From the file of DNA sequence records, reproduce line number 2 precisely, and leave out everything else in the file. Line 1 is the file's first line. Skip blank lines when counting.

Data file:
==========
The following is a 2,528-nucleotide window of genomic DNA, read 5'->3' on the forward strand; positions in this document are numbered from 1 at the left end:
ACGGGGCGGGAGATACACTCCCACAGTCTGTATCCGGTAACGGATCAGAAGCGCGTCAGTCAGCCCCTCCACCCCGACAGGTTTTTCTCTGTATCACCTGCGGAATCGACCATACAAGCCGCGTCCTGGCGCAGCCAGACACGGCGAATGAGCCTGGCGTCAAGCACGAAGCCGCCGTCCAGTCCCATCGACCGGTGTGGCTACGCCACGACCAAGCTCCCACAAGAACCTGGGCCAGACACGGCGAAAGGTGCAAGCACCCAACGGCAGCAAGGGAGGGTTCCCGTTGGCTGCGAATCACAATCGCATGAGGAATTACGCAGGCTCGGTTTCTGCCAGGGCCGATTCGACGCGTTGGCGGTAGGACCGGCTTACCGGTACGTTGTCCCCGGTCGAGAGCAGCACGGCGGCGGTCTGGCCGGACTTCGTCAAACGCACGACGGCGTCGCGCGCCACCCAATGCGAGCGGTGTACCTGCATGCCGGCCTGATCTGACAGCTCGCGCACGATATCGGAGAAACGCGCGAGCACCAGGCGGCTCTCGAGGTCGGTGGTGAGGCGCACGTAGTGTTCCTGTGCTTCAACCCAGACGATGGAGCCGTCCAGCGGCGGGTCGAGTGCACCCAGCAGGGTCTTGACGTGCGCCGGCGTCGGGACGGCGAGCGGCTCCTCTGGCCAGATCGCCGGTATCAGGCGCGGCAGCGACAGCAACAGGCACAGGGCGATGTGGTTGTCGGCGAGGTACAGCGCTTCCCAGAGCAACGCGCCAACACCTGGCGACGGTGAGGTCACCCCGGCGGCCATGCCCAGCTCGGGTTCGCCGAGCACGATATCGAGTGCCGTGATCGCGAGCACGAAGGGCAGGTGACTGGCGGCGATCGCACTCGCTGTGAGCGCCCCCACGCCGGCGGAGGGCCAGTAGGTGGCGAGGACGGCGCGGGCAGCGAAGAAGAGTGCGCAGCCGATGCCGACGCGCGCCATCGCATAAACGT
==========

ACGGGGCGGGAGATACACTCCCACAGTCTGTATCCGGTAACGGATCAGAAGCGCGTCAGTCAGCCCCTCCACCCCGACAGGTTTTTCTCTGTATCACCTGCGGAATCGACCATACAAGCCGCGTCCTGGCGCAGCCAGACACGGCGAATGAGCCTGGCGTCAAGCACGAAGCCGCCGTCCAGTCCCATCGACCGGTGTGGCTACGCCACGACCAAGCTCCCACAAGAACCTGGGCCAGACACGGCGAAAGGTGCAAGCACCCAACGGCAGCAAGGGAGGGTTCCCGTTGGCTGCGAATCACAATCGCATGAGGAATTACGCAGGCTCGGTTTCTGCCAGGGCCGATTCGACGCGTTGGCGGTAGGACCGGCTTACCGGTACGTTGTCCCCGGTCGAGAGCAGCACGGCGGCGGTCTGGCCGGACTTCGTCAAACGCACGACGGCGTCGCGCGCCACCCAATGCGAGCGGTGTACCTGCATGCCGGCCTGATCTGACAGCTCGCGCACGATATCGGAGAAACGCGCGAGCACCAGGCGGCTCTCGAGGTCGGTGGTGAGGCGCACGTAGTGTTCCTGTGCTTCAACCCAGACGATGGAGCCGTCCAGCGGCGGGTCGAGTGCACCCAGCAGGGTCTTGACGTGCGCCGGCGTCGGGACGGCGAGCGGCTCCTCTGGCCAGATCGCCGGTATCAGGCGCGGCAGCGACAGCAACAGGCACAGGGCGATGTGGTTGTCGGCGAGGTACAGCGCTTCCCAGAGCAACGCGCCAACACCTGGCGACGGTGAGGTCACCCCGGCGGCCATGCCCAGCTCGGGTTCGCCGAGCACGATATCGAGTGCCGTGATCGCGAGCACGAAGGGCAGGTGACTGGCGGCGATCGCACTCGCTGTGAGCGCCCCCACGCCGGCGGAGGGCCAGTAGGTGGCGAGGACGGCGCGGGCAGCGAAGAAGAGTGCGCAGCCGATGCCGACGCGCGCCATCGCATAAACGT